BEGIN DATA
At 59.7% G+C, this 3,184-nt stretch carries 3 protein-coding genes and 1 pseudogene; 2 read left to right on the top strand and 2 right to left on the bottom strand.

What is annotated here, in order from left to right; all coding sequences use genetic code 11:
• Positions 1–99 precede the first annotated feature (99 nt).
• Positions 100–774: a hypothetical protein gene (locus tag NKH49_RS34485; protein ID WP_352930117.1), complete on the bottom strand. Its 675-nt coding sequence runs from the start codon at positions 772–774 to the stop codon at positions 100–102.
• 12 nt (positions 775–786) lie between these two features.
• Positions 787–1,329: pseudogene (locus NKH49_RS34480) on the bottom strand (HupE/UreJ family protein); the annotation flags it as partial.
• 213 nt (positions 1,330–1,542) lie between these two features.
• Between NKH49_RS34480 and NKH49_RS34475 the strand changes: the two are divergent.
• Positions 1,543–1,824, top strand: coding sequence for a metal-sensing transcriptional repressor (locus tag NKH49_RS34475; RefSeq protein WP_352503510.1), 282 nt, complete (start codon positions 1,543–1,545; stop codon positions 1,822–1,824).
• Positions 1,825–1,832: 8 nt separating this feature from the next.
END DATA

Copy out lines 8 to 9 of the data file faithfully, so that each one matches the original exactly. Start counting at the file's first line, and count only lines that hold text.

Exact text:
• Between NKH49_RS34480 and NKH49_RS34475 the strand changes: the two are divergent.
• Positions 1,543–1,824, top strand: coding sequence for a metal-sensing transcriptional repressor (locus tag NKH49_RS34475; RefSeq protein WP_352503510.1), 282 nt, complete (start codon positions 1,543–1,545; stop codon positions 1,822–1,824).